Nr. 06/1 (2015)

Textile

The title of the focus of this issue of ZMK can be a thing, a material or a property. As an adjective, however, ‘textile’ not only specifies certain arts such as weaving, embroidery, braiding, knotting, knitting or crocheting and many more, but more recently, it also refers to media. Speaking of “textile media” apparently aims at a different aspect of the concept of media than those formed by the triad of “storing, transmitting, processing”, namely on the material, not the function. This concept of media can simply be understood, as in art history, as referring to materiality in the sense of the image carrier. On the other hand, however, by emphasizing the materiality rather than the functionality, alking about “textile media” defers the focus on a specific mediality of textiles and beyond that on a mediality of the material itself. This is the very reason for the enormous stimulus of the textiel in fields as diverse as art, art history, or technical and social anthropology.

Proclaiming a “textile turn”, as some writers have done, reduces the textile to a current fashion and draws from the fact that it has been a critical figure of thought since antiquity, which (as in Homer, Plato , Pindar or Ovid) has acted as a positive or negative model for thinking the plan or artifice (mêtis), the art of governing, the art of and art in general as a gift of the goddess Athena.

For Gilles Deleuze and Félix Guattari, for example, the tissue in Mille Plateaux (1980) generally acts as a “model of the art”. Implicitly they remind of the etymology of “textile”, which goes back to the Latin “texere” on which the word “technique” is also based. Recently Tim Ingold advocates for a fundamental reconsidering of the concept of technology with Deleuze and Guattari following the model of the textile and to understand "textility" as the technical structure that underlies all “Making”.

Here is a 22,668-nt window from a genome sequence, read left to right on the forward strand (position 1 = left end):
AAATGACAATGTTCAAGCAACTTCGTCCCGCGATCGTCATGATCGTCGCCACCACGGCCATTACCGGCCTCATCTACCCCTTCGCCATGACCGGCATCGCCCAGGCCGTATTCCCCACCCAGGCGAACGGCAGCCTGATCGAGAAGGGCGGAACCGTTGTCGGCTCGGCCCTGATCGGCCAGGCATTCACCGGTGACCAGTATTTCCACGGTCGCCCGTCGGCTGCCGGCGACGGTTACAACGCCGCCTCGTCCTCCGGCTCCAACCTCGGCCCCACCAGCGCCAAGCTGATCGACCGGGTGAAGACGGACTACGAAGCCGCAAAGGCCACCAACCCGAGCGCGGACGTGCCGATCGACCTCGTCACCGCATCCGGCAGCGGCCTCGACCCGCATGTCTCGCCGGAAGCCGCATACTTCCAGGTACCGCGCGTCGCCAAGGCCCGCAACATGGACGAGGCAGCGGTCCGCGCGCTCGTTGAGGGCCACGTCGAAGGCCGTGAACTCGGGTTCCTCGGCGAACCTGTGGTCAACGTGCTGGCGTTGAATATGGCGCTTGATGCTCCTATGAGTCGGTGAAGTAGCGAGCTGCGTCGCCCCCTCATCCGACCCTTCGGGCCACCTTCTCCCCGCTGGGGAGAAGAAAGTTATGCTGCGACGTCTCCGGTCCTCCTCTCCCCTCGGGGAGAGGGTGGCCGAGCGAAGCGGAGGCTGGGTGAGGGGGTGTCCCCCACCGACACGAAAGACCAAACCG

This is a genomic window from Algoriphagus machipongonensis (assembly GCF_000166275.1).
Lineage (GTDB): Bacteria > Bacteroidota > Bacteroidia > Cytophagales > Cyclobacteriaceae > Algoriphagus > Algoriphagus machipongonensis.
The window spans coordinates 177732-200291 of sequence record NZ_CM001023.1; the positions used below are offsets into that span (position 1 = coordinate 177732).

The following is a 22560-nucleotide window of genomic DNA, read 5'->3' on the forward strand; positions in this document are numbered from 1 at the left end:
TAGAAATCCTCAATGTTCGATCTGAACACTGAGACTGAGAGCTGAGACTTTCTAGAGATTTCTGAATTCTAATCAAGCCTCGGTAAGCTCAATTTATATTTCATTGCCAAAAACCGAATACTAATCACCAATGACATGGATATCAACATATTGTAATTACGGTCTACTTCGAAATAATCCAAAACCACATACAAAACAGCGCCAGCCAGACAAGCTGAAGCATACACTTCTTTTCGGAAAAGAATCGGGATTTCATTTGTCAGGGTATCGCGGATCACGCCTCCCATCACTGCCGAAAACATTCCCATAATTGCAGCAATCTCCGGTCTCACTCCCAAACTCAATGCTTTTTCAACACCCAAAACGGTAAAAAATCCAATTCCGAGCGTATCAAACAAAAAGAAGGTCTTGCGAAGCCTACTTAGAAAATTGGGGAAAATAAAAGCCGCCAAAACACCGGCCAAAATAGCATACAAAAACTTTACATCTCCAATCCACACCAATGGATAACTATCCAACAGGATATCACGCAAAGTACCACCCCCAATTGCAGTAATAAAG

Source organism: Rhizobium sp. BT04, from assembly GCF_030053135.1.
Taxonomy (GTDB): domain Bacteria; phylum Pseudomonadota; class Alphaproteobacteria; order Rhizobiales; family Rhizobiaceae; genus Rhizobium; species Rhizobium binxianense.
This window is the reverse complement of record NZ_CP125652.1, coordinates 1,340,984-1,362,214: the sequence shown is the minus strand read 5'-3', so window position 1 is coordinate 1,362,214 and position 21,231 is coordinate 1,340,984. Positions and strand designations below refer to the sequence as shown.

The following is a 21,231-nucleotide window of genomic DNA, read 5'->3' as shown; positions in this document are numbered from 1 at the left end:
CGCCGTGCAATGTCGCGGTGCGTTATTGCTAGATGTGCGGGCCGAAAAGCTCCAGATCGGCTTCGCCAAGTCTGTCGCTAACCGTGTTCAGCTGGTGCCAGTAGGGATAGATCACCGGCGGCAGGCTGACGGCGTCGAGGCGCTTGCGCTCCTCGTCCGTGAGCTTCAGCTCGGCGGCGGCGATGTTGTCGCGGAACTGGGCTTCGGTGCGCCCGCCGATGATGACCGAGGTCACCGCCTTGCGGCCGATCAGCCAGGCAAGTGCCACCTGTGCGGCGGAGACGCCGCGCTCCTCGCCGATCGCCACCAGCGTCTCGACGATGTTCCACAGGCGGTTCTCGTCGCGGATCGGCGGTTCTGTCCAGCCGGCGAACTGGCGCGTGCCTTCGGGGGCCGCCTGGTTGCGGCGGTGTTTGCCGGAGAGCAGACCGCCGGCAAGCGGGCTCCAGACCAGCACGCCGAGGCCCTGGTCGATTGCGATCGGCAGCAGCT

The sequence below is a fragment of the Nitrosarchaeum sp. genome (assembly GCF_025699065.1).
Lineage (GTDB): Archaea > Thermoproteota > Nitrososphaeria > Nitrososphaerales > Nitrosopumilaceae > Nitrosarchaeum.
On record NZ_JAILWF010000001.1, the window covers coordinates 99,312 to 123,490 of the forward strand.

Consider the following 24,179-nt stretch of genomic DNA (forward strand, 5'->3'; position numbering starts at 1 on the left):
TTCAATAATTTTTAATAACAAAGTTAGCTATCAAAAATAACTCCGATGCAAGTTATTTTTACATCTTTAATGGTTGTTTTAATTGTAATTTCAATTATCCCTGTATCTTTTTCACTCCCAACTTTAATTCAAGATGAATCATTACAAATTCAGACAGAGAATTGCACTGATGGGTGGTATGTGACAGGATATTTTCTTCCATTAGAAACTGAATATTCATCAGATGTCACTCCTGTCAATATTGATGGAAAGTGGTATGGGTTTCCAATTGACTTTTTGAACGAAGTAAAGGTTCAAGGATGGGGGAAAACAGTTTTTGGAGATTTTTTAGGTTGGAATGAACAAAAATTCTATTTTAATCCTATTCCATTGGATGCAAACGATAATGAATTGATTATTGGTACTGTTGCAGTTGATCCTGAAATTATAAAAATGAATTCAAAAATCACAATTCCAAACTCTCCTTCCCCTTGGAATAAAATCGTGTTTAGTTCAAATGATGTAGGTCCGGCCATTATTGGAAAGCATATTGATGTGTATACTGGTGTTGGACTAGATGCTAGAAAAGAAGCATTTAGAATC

Contents

Editorial Lorenz Engell, Bernhard Siegert

On the Documentary Harun Farocki

Bilder nehmen. Harun Farocki: »Über das Dokumentarische« Volker Pantenburg

Genäht oder gegraben, ephemer oder in die Erde versenkt. Divergente architektonische Modi der kollektiven Existenz Heike Delitz

Schwarze Lichter? Bild­logische Operationen bei Michelangelo und Matisse Wolfram Pichler

Bauen Knoten Verbinden Timothy Ingold

Textile Diagrams. Florian Pumhösl’s Abstraction as Method T’ai Smith

Sewing as Authority in the Middle Ages Kathryn Rudy

Klangteppiche. Trans­mediale Verhältnisse zwischen Weberei und Musik Birgit Schneider

Couleurs à la mode. Impressio­nism as an Effect of the Chemical Industry Wolf Kittler

Abstracts

Lorenz Engell, Bernhard Siegert Editorial

Textil: Der Titel des Schwerpunkts der vorliegenden Ausgabe der ZMK kann ein Ding, ein Material oder eine Eigenschaft bezeichnen. Als Eigenschaftswort spezifiziert textil indes nicht nur bestimmte Künste näher (den Begriff der textilen Kunst gibt es spätestens seit Gottfried Semper) und umfasst so die Weberei, die Stickerei, das Flechten, Knoten, Stricken, Häkeln, Wirken und vieles andere mehr (Semper zufolge auch die Anfänge der Baukunst), sondern neuerdings auch Medien.